Sam Bloomfield captained Carlton, and was the old club’s sturdiest ruck man for quite a time. He was a sportsman in the truest sense. No one ever knew him to do a mean act on or off the field, and his comrades placed thorough reliance on his judgment and discretion in emergencies. With him was associated George Robertson, a player blessed with magnificent physical development, remarkable activity for a burly man, and limitless staying power. It was during George’s connection with the club that it had to contend against disadvantages in the matter of a playing ground. George was, and I fancy, still is, a fine judge of a player, but he always had a prejudice against narrow chested men. He would not have a weed like Condon on his mind; and Condon, its everyone knows, was Collingwood’s and almost Victoria’s, champion for years. There was something of Julius Ceaser about the old Carlton skipper. He wanted fat (well-built) men about him.

James Wilson – Geelong

Geelong, in the early eighties, was on the crest, of the wave gaining premiership after premiership, and teaching the footballers of the metropolis the best lesson they have often been taught, namely, the true value of organisation. Such system as they developed had not previously been dreamt of in Melbourne, and the consequence was that for years they swept the board. They were the first club that really reduced football to a science and, though they went down badly in 1889, and have never fairly recovered since, they are still held in the highest esteem by the great bulk of the unattached public, who would be glad to see them once again at the top. James Wilson captained them through several of their prosperous years, and it was his superb all-round play, as much as his skill as dictator-general, that helped towards the continuance of then prosperity. He had with and under him a host of talent, including Steedman, Austin, Hall, and later Dave Higginbotham (who himself developed uncommon capacity for generalship), George Watson (between whom and Coulthard, of Carlton, I have witnessed many stubborn tussles); Hugh M’Lean, a great performer ; Phil. M’Shine, the finest marksman of his day, and Tom Parkin, than whom very few better followers have ever been seen.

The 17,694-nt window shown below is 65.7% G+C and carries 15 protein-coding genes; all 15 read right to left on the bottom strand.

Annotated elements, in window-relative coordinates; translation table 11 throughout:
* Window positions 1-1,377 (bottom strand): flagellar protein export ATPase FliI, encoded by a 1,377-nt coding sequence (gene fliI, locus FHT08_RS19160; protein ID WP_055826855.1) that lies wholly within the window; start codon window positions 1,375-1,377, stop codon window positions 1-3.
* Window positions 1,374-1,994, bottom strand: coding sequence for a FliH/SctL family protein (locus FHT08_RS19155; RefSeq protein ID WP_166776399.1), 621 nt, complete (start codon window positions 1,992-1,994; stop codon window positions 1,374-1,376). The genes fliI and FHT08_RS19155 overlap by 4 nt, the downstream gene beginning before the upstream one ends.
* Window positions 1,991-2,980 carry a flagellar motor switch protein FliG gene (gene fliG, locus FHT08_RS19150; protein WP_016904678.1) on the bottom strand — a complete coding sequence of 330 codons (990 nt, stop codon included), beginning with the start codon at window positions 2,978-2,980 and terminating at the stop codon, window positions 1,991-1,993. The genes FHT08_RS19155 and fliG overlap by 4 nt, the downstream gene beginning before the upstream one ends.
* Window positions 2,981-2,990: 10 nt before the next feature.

Fitzroy, though its career has been a shot one computed with Melbourne and Carlton’s, can boast of having furnished its quota towards popularising football. First there was P. G. M’Shane who had previously played with Donald Macdonald out Essendon way, and who could run like a hare, and take the ball along with him, however fast he ran. Next came a contingent of lads who had learned to play at Maryborough, and by whom the whole aspect of things at Fitzroy was speedily improved. These very valuable newcomers were J. Worrall, Tom Banks and Con Hickey, who deserve well of Fitzroy for what they have done for it. Worrall, in his best day, had the art of roving perfected. Indeed, it is a moot point whether any champion, before or since his time, excelled him as in all-round player. He has given the game his chief attention during the winter months ever since he began at Fitzroy, and has acquired such judgment in the picking and coaching; of players that he has in a few years raised Carlton from the dust to the skies, and kept her there. Both Banks and Hickey were great players for years in the ranks and as leaders of Fitzroy and both are still invaluable members of the club’s executive and of the V.F.L. council. Mr. Hickey holds the very honourable position of president of the Australasian Football Council, a position which no man in or out of the Commonwealth is more fitted to occupy. Fitzroy has been fortunate in having the services of this illustrious trio and they have been further blessed with most skilful and successful members in Cleary, who migrated from Ballarat, Melling, Jim Grace, Rappiport, M’Speerin, Sam M’Michael, and Perry Trotter. The last named was for some seasons meteoric in his movements forward.